Reading Ovid: Metamorphoses – Book Seven

Metamorphoses
Ovid
Translated by David Raeburn

Title: Metamorphoses
Author: Ovid, translated by Daniel Raeburn
Published: Reprint, 2004
ISBN-13: 978-0140447897
Publisher: Penguin Classics

Book OneBook TwoBook ThreeBook FourBook FiveBook SixBook EightBook NineBook Ten Book Eleven Book TwelveBook ThirteenBook FourteenBook Fifteen

Book Seven has 865 lines on 43 pages.

In my lifetime of reading, there are large gaps in the list of books I believe I should have some introduction to.  Admittedly, this belief comes from exposure to critical ideas about the “western canon.”  My love of books and reading can never really be sated, there’s always more to learn and understand.

When one’s tribe is made up of well-read, erudite and eclectic readers, one cannot avoid the mention of characters and ideas which are centuries old.

Medea is one of those references.  For as long as I can remember, her name has come up a lot.  It was understood there was an important cultural reference being made when I read or heard about her, but I’d never really become familiar with her story.  Until Ovid, of course.

I vaguely understood her as a signifier for feminism.  Vaguely.  Somewhere, more than likely in a Western Civ class, I probably read some of Euripides’ play about this woman who tried to take control of her life under the very heavy thumb of the Greco-Roman hierarchy.  To even think of expressing ideas of independence for women was unheard of.  It would have been shocking to see a portrayal of a woman visibly wrestling with the strictures of male dominance.

Ovid portrays Medea as a woman torn between passion and loyalty.  Jason, the hero, arrives in town with his Argonauts to take the Golden Fleece, a symbol of authority and kingliness.  Ovid’s audience would have been familiar with the symbolism of the fleece, but modern readers (or me, at least) have to dig a little deeper.

Medea’s father sets three tasks for Jason to do in order to take the fleece from the always awake dragon which guarded it.  Medea’s conflict comes from being in love with Jason and wanting to use her sorcery to help him, and her loyalty to her father who is guardian of the Golden Fleece.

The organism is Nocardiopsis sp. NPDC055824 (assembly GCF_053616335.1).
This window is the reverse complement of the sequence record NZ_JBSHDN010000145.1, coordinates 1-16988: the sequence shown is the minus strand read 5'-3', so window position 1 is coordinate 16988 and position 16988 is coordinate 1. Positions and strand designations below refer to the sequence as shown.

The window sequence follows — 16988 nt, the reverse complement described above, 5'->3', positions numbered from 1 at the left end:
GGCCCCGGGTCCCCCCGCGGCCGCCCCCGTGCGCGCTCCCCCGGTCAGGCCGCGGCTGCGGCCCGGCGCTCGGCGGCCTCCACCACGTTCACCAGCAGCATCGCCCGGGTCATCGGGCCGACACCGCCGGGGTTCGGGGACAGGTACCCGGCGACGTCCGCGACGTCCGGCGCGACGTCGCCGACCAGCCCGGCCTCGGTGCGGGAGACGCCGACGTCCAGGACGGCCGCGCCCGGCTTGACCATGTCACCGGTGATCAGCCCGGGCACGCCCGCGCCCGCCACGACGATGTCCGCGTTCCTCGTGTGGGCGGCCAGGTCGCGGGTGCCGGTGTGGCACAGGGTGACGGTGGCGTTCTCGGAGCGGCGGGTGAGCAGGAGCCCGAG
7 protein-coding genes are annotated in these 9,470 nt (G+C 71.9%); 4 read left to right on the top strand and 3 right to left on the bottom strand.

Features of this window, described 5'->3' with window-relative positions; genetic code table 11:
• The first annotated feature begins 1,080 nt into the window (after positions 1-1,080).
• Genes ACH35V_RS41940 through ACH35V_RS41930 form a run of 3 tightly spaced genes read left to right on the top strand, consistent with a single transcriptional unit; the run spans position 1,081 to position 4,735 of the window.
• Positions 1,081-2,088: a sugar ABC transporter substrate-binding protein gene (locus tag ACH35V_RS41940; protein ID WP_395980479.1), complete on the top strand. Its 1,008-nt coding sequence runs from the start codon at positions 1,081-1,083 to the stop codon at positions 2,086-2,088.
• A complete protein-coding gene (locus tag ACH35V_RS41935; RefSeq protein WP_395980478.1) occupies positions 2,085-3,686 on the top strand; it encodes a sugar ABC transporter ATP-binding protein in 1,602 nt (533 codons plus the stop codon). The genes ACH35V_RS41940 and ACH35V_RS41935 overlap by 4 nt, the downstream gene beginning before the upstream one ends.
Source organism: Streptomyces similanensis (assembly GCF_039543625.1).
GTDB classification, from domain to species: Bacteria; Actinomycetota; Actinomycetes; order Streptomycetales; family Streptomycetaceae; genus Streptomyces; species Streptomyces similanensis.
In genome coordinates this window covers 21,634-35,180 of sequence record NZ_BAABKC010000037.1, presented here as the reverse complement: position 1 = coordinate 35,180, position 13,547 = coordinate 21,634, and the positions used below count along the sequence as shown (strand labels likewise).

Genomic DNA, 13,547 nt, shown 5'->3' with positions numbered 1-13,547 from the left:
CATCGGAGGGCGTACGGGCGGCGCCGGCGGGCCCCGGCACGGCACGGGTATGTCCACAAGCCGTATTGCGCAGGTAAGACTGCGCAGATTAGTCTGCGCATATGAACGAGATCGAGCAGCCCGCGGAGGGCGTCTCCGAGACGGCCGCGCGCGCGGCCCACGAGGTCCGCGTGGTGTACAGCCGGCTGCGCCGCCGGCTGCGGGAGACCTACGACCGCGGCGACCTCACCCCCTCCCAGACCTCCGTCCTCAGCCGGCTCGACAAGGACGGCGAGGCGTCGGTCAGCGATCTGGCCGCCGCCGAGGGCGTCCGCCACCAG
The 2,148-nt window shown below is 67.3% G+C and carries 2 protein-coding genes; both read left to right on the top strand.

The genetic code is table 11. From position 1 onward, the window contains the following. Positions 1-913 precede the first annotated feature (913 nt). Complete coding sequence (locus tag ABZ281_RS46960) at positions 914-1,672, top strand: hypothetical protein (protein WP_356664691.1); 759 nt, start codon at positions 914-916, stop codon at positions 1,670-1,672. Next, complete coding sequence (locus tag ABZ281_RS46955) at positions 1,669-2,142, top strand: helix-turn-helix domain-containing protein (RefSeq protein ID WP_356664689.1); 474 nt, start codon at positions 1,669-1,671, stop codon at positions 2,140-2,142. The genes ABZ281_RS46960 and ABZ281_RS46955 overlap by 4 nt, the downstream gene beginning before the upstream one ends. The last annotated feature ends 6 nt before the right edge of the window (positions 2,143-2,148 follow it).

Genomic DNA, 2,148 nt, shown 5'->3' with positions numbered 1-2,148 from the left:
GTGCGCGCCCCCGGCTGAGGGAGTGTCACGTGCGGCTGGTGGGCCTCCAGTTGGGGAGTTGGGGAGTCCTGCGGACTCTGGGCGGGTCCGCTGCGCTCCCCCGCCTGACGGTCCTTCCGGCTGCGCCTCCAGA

Within the first ten lines of Book Seven, Medea has fallen deeply in love with Jason.  Her soliloquy is the first in Metamorphoses to reflect on her conflicting emotions.  It took nearly half the book to get to some soul-searching.

… Desire and reason
are pulling in different directions, I see the right way and approve it,
but follow the wrong.  I am royal so why should I sigh for a stranger,
or ever conceive of a marriage which takes me away from my home?
(lines 19 – 21)

Medea understands the intent of her father’s tasks, to kill Jason and keep the fleece at home.  She feels loyalty towards her father, yet her love for Jason makes her want to see him survive.

Still fighting with herself over these diametrically opposed emotions, Medea convinces Jason to promise he will marry her when he has taken the fleece.  In return, she will use her magic to help him complete the tasks successfully.

One of those tasks is to take the teeth of the dragon and plant them, then fight the warriors which grow from them.  It was at this point I thought, “Again with the dragon’s teeth?”  (See Book Three.)

Jason wins and he and his band of Argonauts sail off, Medea happily on board with her husband.  When they reach Ioclos, Jason’s home base, Medea is asked to prove her love again by rejuvenating his father, Aeson, making him young again.  Despite her protests, she is convinced.

Ovid attributes Medea’s eventual acquiescence to her own feelings of guilt for having betrayed and abandoned her own father to help Jason win the fleece.